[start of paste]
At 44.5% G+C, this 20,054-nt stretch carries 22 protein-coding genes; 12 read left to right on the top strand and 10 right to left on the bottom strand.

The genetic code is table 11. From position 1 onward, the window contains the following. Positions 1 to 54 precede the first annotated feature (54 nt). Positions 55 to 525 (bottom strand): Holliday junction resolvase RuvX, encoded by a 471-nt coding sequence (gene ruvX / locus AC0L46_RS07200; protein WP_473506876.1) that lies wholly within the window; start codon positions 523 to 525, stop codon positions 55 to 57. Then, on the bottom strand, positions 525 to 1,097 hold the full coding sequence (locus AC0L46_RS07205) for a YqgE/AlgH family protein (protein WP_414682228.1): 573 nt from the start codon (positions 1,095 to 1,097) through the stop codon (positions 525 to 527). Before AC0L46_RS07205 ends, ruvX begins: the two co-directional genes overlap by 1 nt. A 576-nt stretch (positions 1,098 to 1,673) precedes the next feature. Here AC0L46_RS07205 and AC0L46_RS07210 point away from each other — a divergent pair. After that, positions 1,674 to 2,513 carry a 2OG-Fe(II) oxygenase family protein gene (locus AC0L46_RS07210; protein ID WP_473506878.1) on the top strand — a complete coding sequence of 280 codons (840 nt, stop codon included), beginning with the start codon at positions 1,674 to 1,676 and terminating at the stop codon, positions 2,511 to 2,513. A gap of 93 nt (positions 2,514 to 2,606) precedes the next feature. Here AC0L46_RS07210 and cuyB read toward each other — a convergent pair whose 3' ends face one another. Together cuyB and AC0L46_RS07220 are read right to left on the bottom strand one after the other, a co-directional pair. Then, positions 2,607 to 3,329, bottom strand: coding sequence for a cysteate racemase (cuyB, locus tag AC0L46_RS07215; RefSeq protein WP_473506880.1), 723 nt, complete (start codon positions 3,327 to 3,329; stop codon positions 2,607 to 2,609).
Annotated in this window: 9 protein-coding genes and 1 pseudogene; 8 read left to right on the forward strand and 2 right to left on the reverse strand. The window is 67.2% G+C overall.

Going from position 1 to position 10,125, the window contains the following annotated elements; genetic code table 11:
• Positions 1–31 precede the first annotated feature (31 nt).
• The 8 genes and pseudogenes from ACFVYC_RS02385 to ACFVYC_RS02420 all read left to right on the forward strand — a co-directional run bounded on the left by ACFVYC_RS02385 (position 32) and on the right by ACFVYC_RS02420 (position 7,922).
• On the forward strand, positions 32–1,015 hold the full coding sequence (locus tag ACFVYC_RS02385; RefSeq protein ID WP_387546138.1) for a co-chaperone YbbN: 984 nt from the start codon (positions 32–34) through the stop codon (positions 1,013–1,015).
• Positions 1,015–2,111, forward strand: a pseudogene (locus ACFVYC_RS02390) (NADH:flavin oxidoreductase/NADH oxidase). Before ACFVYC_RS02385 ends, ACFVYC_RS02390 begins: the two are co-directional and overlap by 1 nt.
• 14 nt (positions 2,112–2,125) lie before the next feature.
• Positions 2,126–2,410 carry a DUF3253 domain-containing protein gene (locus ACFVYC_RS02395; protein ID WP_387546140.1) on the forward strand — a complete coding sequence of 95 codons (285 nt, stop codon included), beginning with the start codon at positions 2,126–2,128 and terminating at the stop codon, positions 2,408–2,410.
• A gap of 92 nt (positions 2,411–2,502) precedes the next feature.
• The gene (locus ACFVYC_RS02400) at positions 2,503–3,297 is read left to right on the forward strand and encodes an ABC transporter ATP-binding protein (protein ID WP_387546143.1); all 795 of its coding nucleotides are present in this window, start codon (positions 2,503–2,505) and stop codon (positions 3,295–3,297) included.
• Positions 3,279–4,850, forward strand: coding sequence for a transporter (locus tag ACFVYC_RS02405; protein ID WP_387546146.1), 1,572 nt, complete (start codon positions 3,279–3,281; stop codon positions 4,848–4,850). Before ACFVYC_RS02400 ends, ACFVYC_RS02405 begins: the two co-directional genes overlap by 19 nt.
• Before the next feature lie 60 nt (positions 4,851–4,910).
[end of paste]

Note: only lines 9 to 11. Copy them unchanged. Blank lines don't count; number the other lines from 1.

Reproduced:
• 14 nt (positions 2,112–2,125) lie before the next feature.
• Positions 2,126–2,410 carry a DUF3253 domain-containing protein gene (locus ACFVYC_RS02395; protein ID WP_387546140.1) on the forward strand — a complete coding sequence of 95 codons (285 nt, stop codon included), beginning with the start codon at positions 2,126–2,128 and terminating at the stop codon, positions 2,408–2,410.
• A gap of 92 nt (positions 2,411–2,502) precedes the next feature.